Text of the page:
Derby and District Astronomical Society

The Moon - 9 days old

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Peter Branson obtained this image of the Vallis Alpes was from an 80-second AVI video of 2500 frames. The video was taken on March 18th 2016 and was processed in AutoStakkert and the best 10% of these frames were stacked. The resulting image was imported into Registax and, using the wavelets tool, further sharpening was applied. The video was taken with a ZWO ASI224-Cool high frame rate camera through a Hutech IDAS light pollution filter attached to a Celestron C9.25 Schmitt-Cassegrain telescope. The telescope arrangement was mounted on an HEQ5 mount. Running along the length of the valley floor is a thin rille - a popular, but difficult target for astro-photographers.  Image Copyright: Peter Branson.






The following three images of the 68% illuminated moon were taken on the 20th December 2015 by Robert Seymour. All three images are single frames taken with a Sony A7s mirrorless full frame camera at the prime focus of Rob's 5.2" refractor. The top image shows the whole lunar disk and used a 2x Powermate (Barlow) at 1/500 s and ISO 800. The middle picture is and uncropped image (using a 4x and a 2x Powermate together) of the Mare Imbrium region with the large craters Copernicus (bottom left) and Plato (top right). Rob comments that you can see a bit of vignetting in the corners due to the full frame sensor being too big. Exposure was 1/250 s at ISO 16000 (and that is thousand, not hundred). The bottom picture of the three is a cropped close up of Copernicus crater using a 4x Powermate with an exposure of 1/125 s at ISO 800.  Image Copyright: Robert Seymour.








Peter Branson took this image of the Montes Alps region of the moon around the 8th April 2014. It shows the Vallis Alpes (160km x10km) in the top right of the image. The crater Aristoteles (87km) is shown bottom right and the crater Eudoxus (67km) slightly to the left at the bottom of the image. The crater Cassini (57km) is just above the centre of the picture. The image was captured from a 60 second .MOV video at 30 frames/second. The video was converted to a .AVI movie in PIPP (Planetary Imaging PreProcessor) and the best 500 frames were chosen. These frames were then stacked and sharpened in AVIStack2. The video was captured using a Canon 1100D attached to TS Photoline ED102 refractor telescope with TS ED x2.5 Barlow lens and Powermate x5 attached giving a magnification of about 300x.  Image Copyright: Peter Branson.





Peter Branson also took this image of the Montes Apenninus region of the moon around the 8th April 2014. It shows the crater Eratosthenes (58km) at the bottom left with the Montes Apenninus (~600km) extending diagonally across the image. The image was captured from a 60 second .MOV video at 30 frames/second. The video was converted to a .AVI movie in PIPP (Planetary Imaging PreProcessor) and the best 500 frames were chosen. These frames were then stacked and sharpened in AVIStack2. The video was captured using a Canon 1100D attached to TS Photoline ED102 refractor telescope with TS ED x2.5 Barlow lens and Powermate x5 attached giving a magnification of about 300x.  Image Copyright: Peter Branson.





This picture of the Moon was taken on the evening of the 1st February 2012 by Jeremy Manship using the camera in a Blackberry phone pointed at the eyepiece of a Skywatcher 10" Dobsonian telescope.  Image Copyright: Jeremy Manship.


Chris Newsome produced this mosaic of the Moon on the 14th May 2008 from 11 separate pictures (totalling around 1100 frames). These were stacked in Registax v4 and processed in CS2. The images were taken using a Meade LPI camera attached to a 2x Barlow lens on a Celestron C8-NGT.  Image Copyright: Chris Newsome.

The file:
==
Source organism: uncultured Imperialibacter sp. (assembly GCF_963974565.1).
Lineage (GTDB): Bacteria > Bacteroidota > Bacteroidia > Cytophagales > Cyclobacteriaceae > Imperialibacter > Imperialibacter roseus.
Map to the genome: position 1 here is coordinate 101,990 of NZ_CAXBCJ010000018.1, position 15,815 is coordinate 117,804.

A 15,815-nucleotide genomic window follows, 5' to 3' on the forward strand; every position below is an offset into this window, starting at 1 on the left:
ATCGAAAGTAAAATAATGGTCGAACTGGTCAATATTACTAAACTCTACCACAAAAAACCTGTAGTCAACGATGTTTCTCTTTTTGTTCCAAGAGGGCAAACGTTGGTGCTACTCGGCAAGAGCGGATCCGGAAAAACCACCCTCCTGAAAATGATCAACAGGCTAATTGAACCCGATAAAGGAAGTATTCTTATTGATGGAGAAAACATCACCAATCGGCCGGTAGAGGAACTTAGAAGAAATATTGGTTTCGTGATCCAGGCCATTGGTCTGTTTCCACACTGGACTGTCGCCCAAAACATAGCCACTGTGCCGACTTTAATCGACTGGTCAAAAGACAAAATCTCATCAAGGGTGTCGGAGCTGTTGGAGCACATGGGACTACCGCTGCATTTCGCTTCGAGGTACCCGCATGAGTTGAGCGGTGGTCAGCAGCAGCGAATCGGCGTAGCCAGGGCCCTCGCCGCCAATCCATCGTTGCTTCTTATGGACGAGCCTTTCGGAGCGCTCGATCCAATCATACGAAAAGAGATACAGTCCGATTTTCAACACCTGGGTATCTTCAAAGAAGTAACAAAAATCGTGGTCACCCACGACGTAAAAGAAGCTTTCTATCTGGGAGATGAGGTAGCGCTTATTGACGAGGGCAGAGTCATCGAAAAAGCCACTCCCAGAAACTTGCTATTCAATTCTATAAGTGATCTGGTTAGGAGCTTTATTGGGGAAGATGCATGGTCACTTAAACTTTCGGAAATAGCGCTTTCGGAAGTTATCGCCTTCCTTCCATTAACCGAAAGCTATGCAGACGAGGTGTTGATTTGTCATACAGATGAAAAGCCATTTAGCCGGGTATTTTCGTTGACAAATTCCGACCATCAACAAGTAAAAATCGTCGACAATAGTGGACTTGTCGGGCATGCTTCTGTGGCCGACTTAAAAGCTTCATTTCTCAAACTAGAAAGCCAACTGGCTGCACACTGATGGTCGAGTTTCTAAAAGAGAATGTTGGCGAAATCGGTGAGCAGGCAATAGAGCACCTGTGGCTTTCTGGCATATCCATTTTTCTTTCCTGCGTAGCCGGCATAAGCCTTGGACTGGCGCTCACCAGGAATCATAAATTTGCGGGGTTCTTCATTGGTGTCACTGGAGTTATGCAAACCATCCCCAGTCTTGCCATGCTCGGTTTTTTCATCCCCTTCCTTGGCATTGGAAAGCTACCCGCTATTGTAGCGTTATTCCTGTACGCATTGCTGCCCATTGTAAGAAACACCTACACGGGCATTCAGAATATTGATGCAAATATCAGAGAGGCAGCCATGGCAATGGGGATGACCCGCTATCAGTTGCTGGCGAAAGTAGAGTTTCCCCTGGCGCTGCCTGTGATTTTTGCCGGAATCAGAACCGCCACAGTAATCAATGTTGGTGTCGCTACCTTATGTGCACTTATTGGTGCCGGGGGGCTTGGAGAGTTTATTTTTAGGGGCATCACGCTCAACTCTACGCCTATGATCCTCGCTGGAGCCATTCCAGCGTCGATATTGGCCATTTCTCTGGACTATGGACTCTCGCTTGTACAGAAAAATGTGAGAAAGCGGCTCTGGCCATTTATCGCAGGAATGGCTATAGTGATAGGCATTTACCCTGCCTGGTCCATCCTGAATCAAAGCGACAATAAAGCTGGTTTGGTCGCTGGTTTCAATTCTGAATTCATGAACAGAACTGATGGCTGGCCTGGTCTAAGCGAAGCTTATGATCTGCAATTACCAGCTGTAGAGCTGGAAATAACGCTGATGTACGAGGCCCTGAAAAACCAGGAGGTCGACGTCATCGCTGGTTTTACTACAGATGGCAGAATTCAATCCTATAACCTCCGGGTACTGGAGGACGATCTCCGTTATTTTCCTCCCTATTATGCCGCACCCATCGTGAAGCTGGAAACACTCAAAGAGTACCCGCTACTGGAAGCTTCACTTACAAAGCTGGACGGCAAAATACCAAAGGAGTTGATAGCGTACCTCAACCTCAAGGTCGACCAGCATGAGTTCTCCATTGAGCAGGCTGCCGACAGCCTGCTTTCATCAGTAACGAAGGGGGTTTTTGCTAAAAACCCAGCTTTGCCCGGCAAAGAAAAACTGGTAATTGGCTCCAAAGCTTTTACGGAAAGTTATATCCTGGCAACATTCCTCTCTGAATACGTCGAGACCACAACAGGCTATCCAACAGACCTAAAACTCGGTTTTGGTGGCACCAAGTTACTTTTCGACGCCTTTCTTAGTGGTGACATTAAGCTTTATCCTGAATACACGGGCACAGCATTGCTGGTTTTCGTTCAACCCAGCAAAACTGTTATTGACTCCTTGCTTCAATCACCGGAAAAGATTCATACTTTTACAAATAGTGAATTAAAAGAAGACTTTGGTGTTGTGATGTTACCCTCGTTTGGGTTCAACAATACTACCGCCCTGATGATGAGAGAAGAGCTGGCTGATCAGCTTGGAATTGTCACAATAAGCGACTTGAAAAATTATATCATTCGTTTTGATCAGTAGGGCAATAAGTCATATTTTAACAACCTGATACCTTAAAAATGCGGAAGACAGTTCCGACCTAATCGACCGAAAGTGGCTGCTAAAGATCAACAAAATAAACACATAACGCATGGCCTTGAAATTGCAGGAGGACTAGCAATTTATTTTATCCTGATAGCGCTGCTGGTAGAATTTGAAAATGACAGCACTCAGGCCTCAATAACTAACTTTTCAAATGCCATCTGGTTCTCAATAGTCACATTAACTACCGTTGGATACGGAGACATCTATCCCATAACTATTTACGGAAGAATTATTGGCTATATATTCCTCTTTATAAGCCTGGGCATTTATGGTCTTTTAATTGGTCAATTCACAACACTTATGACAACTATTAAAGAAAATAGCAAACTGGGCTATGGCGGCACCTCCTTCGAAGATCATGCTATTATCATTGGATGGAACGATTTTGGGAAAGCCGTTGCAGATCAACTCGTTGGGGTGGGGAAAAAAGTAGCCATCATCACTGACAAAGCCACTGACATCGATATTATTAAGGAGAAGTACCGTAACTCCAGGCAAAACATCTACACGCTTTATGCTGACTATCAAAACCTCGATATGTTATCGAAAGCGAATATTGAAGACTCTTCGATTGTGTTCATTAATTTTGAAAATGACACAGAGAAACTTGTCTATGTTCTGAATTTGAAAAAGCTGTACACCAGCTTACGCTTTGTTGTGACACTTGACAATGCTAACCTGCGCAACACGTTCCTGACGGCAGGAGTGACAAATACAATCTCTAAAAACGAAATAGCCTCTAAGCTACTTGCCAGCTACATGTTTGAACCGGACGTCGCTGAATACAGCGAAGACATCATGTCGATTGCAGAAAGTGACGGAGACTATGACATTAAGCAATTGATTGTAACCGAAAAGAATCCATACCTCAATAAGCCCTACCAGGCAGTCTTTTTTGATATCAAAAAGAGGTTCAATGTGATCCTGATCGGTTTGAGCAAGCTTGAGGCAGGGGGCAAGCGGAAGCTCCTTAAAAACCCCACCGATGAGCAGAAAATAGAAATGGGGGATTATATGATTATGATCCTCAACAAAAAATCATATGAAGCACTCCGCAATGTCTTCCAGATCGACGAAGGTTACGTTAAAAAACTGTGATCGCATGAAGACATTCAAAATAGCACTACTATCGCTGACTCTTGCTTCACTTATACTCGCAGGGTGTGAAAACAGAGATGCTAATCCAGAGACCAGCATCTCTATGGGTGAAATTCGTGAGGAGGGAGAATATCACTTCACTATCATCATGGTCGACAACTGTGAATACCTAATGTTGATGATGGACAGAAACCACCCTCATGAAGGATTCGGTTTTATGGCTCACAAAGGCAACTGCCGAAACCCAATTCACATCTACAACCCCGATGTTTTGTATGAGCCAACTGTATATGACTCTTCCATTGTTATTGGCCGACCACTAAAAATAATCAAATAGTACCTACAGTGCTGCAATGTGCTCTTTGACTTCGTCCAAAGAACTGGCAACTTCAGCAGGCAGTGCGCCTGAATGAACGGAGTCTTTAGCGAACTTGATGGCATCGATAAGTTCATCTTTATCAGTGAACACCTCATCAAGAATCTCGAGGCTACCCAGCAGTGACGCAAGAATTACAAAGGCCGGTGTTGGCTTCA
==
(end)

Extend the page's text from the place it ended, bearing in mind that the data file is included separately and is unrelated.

This mosaic of the Moon was taken by Chris Newsome on the 20th October 2007 at a DDAS observing session. Chris had taken his laptop and a Meade LPI with him to the observatory as he had wanted to try and capture some frames of the moon and he wasn't disappointed. Here is a mosaic of 6 images (each about 50 frames) captured through the Society's 10" Newtonian, stacked in Registax V4 and then processed in CS2. Read Chris' full report on the observing session here.  Image Copyright: Chris Newsome.



Chris Newsome took this picture of the Moon on the 31st October 2006. He used a Meade LPI camera through a Skywatcher 80T telescope. Due to the unsteadiness of the atmosphere that night Chris took 336 frames. These were stacked in Registax V4 using a 3 point multi-align. Processing was done in CS2. The large circular impact basin of Mare Imbrium straddles the terminator (the boundary between lunar night and day) in the upper portion of the image, while the prominent crater Copernicus lies just below it. A close-up view of the Mare Imbrium region was imaged on the same night by Chris and appears below this picture.  Image Copyright: Chris Newsome.



This image is a close-up of the Mare Imbrium region of the Moon taken by Chris Newsome on the 31st October 2006. He used a Meade LPI camera through a Celestron C8-NGT telescope. Due to the unsteadiness of the atmosphere that night Chris took 288 frames. These were stacked in Registax V4 using a single point alignment. Processing was done in CS2. Chris notes: "After imaging, I reverted to the original use a telescope was designed for, namely visual. The moon was fantastic through the C8, unfortunately the images don't do it justice. It's an object I never ever get tired of looking at".  Image Copyright: Chris Newsome.



The following image of the Moon was taken by Chris Newsome on the 20th December 2004 through his Celestron C6-N using a Meade LPI camera. Further information is provided on the picture.  Image Copyright: Chris Newsome.


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